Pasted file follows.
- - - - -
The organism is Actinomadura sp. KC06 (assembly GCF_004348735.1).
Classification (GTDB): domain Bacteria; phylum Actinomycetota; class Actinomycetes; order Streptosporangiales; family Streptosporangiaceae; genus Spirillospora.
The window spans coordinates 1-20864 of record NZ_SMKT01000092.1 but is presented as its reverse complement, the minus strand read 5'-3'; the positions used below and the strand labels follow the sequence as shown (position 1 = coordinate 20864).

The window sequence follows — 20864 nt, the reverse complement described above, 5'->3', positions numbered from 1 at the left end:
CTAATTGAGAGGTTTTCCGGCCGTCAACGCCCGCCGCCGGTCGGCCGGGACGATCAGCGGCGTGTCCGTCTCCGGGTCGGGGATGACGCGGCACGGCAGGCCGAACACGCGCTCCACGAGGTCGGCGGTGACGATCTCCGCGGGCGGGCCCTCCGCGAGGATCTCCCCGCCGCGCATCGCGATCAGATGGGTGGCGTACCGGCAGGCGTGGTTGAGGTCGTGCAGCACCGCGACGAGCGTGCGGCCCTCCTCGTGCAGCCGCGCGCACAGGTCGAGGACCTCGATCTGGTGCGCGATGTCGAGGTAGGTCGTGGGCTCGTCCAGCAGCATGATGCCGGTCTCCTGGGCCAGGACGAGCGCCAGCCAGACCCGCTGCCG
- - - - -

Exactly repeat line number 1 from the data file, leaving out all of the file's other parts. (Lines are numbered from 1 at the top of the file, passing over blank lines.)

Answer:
The organism is Actinomadura sp. KC06 (assembly GCF_004348735.1).